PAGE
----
Brandon Wetherbee and I are staring at yards upon yards of card catalog cabinets, in a long hallway, dimly lit by fluorescent lights, about twenty feet under Independence Ave. We’re inside a building re-built from the shreds of what survived the Burning of Washington two centuries ago. Along with the card catalog cabinets, this building holds the Magna Carta, a Gutenberg bible, George Gershwin’s piano, the only portrait Beethoven ever sat for, and a copy of almost every book ever printed. And I’m shooting as fast as I possibly can.
We were following two guides at a quick pace. Jennifer and Nicolas directed us through hallways and spiral staircases, into maintenance-only rooms and service elevators, into empty courtyards and long-untouched collections. We were walking quick, whipping in and out of different departments at breakneck speed. The Library was closing at 5.
There is physically too much here for either of us to see. There’s actually too much here for a staff of hundreds to see. Librarians are constantly archiving, counting, preserving, and organizing millions of volumes a day. And that’s barely scratching the surface of how much the Library of Congress has in its collections. Neither of our guides know exactly how many sub-basements there are.
Every inch of this behemoth of an institution is stuffed with knowledge. I thought the windows above the gilded Great Hall of the Jefferson Building led to a service walkway. They don’t. They lead to the Poetry Center, where the Poet Laureate has an office. They have a guestbook signed by some of their more noted guests. I got to touch Robert Frost’s signature.
The Jefferson Building is named after the president who donated his own personal library to congress after the English torched the city. This collection is still on display. Other presidents have followed in his stead, donating their private libraries to the Library of Congress. Jennifer mentioned this as an afterthought, as we hurried down a hallway– “Oh, and these books were once Woodrow Wilson’s.”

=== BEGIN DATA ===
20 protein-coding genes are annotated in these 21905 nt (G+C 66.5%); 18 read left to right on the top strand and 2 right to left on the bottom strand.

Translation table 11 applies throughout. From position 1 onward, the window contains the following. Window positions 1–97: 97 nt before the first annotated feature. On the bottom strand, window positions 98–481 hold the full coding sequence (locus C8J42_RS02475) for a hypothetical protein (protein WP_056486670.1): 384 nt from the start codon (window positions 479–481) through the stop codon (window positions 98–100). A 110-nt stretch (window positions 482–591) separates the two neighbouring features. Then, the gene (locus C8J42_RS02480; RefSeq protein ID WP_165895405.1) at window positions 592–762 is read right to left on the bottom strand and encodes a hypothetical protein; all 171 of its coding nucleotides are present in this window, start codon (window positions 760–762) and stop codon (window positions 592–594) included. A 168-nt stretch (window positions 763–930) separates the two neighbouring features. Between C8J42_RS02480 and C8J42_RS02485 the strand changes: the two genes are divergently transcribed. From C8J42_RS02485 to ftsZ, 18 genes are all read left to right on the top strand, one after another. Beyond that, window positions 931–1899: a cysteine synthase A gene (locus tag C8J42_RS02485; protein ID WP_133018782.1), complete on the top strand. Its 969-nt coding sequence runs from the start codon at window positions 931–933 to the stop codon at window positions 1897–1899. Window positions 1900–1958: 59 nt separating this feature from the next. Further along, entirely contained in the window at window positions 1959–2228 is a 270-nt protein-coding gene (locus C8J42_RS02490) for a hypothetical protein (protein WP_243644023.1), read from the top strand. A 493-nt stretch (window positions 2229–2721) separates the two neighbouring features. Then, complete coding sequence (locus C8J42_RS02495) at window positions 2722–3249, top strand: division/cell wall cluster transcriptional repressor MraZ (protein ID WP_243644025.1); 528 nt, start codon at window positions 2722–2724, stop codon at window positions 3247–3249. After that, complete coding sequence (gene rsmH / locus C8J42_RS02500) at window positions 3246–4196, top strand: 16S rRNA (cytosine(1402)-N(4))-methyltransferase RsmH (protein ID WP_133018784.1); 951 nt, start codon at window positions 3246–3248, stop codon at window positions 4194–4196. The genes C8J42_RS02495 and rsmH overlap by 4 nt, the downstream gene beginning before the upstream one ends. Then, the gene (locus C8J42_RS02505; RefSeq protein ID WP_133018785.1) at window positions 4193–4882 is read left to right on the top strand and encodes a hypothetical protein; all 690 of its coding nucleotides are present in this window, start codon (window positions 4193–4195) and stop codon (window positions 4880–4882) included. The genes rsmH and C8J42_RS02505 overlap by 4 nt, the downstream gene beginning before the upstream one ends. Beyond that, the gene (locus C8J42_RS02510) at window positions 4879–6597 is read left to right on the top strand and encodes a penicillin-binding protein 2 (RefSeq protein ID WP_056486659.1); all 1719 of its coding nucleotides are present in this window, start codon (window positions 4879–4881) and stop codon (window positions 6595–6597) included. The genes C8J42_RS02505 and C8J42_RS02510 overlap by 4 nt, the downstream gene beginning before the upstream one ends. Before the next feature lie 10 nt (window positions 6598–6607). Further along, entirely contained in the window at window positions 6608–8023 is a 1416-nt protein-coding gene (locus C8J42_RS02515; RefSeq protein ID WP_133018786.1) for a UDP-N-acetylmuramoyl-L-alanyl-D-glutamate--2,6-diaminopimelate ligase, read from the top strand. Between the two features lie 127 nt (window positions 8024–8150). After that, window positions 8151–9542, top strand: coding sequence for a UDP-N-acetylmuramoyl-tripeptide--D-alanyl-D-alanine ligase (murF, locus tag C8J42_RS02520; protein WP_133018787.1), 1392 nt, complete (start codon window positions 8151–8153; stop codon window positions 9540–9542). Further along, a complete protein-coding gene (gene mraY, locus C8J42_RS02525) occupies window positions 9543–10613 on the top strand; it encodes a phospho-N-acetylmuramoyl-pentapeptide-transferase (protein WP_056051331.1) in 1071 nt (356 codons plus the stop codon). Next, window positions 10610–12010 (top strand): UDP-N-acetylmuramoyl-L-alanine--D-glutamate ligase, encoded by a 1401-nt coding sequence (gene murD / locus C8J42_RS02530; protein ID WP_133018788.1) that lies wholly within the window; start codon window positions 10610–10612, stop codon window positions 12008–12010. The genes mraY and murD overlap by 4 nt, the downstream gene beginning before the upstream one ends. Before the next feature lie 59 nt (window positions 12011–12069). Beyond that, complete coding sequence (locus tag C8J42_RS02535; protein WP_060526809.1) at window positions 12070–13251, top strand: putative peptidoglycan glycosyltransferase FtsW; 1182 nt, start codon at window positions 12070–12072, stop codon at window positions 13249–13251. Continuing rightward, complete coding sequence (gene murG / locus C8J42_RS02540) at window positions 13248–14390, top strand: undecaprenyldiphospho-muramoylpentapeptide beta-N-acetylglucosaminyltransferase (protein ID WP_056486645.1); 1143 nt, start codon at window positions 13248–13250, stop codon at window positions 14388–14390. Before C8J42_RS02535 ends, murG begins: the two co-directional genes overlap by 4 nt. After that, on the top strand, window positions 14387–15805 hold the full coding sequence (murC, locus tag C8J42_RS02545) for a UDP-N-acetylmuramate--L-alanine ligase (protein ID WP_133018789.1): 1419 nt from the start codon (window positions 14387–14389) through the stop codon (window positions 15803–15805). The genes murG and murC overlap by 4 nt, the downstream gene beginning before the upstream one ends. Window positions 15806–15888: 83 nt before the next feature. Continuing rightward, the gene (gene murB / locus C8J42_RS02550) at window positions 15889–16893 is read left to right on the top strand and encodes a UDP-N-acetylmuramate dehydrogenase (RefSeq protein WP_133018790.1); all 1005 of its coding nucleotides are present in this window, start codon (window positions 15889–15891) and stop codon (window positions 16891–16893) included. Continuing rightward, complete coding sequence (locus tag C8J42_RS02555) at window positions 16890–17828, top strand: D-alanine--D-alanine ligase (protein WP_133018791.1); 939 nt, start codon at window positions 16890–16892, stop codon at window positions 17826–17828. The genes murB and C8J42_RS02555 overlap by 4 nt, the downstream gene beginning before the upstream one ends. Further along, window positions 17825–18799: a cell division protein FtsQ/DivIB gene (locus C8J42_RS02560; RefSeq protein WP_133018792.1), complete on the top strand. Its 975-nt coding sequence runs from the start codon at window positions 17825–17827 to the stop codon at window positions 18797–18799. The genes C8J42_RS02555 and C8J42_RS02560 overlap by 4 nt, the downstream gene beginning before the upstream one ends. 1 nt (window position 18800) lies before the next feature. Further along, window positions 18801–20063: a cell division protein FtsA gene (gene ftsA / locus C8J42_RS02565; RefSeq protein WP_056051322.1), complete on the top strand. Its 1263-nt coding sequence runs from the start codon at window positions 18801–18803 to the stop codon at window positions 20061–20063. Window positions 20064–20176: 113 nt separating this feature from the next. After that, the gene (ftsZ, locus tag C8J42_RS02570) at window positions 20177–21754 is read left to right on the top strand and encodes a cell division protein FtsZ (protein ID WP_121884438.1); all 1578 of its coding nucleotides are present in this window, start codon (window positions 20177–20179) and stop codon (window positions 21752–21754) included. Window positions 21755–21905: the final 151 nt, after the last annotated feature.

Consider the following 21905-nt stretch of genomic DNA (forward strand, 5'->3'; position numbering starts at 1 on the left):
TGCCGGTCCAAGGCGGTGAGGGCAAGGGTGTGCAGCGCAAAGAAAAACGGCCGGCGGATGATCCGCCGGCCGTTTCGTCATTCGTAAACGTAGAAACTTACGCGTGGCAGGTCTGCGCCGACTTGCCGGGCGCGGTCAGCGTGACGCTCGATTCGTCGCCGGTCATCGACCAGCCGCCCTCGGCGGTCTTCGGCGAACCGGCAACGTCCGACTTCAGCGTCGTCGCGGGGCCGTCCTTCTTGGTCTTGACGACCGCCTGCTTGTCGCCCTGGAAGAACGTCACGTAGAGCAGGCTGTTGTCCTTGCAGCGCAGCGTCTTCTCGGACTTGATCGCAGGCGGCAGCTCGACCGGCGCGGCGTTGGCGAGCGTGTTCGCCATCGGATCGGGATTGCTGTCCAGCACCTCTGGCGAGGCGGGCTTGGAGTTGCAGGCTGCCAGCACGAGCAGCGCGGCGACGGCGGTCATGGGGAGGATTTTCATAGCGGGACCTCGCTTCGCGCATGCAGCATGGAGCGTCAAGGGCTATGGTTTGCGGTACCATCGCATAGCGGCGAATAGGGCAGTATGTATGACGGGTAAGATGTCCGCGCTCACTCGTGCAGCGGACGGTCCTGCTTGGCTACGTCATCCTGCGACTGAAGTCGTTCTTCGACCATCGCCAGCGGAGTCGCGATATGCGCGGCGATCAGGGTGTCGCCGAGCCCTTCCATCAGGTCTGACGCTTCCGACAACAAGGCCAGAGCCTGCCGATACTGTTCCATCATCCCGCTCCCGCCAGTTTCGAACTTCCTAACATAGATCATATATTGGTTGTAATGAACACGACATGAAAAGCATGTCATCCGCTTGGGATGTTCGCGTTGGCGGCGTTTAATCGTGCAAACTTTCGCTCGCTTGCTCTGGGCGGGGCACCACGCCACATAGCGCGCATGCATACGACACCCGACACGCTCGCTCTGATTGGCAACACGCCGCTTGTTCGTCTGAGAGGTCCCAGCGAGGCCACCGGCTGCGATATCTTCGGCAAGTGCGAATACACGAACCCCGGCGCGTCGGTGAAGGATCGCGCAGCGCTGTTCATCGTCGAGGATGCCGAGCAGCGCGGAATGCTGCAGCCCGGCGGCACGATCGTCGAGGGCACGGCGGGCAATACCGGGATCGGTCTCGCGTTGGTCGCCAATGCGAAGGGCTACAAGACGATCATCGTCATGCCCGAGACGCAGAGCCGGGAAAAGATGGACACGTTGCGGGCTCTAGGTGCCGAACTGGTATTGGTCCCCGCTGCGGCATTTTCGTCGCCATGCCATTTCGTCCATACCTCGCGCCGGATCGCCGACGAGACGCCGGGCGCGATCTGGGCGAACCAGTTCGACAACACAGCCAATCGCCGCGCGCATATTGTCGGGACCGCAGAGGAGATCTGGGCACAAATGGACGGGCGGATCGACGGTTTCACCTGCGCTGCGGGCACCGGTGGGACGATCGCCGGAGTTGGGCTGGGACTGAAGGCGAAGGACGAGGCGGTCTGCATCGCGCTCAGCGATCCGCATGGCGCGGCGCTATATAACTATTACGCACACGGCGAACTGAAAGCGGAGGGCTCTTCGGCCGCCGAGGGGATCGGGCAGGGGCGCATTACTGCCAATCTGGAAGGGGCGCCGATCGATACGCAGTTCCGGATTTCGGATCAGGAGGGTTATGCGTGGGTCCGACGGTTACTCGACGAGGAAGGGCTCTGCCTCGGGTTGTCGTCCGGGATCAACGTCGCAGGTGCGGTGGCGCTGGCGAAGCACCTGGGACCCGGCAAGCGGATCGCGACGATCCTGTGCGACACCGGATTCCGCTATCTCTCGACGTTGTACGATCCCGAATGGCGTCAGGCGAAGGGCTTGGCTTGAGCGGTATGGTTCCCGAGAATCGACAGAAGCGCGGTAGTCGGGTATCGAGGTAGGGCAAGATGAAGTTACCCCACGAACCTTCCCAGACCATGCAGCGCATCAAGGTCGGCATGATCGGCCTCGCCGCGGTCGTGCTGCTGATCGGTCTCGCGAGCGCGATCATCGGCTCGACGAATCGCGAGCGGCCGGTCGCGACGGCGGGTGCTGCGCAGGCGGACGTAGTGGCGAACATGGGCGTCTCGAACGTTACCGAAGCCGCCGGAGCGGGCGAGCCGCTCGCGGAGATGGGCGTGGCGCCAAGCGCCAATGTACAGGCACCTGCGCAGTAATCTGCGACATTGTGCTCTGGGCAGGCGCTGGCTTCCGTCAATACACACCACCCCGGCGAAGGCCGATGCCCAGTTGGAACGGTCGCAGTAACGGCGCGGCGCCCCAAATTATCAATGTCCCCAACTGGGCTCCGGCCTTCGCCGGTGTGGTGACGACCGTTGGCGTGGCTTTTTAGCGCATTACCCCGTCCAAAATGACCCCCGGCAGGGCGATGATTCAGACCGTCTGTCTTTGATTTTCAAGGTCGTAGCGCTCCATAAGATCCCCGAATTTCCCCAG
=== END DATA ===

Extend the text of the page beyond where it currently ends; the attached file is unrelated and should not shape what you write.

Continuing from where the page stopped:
Down below, in one of the massive reading rooms, a librarian was examining a piece of sheet music, comparing the page to another, examining all of the inconsistencies. I asked her how old that particular piece, and she shrugged, “17th Century.” I blurted out an exclamation, and she replied “This is nothing. Want to see something really old?” She pulled out a long box, made of acid-free paper, and began to remove its contents, page by page. She had compiled this miniature collection-within-a-collection to illustrate the history of musical notation. Over the pages, and over the centuries, the researchers can see squiggles and lines above lyrics evolving into the staff, clef, and time signatures we know today.
But, what I find most striking about the Library of Congress is not how much they have behind their doors, but how it is all available to the public. The Library of Congress is not just an archive, or a compendium of knowledge. All of the knowledge within the very brick and mortar of the building (or archived away in Culpepper, one of the Library’s satellite locations) is meant to be disseminated to the public, for free.
All of the books, words, music, and knowledge you could ever read are just beyond the front door, and it won’t cost you a dime. They still close at 5pm, though, and you’ll still have to use your inside voice.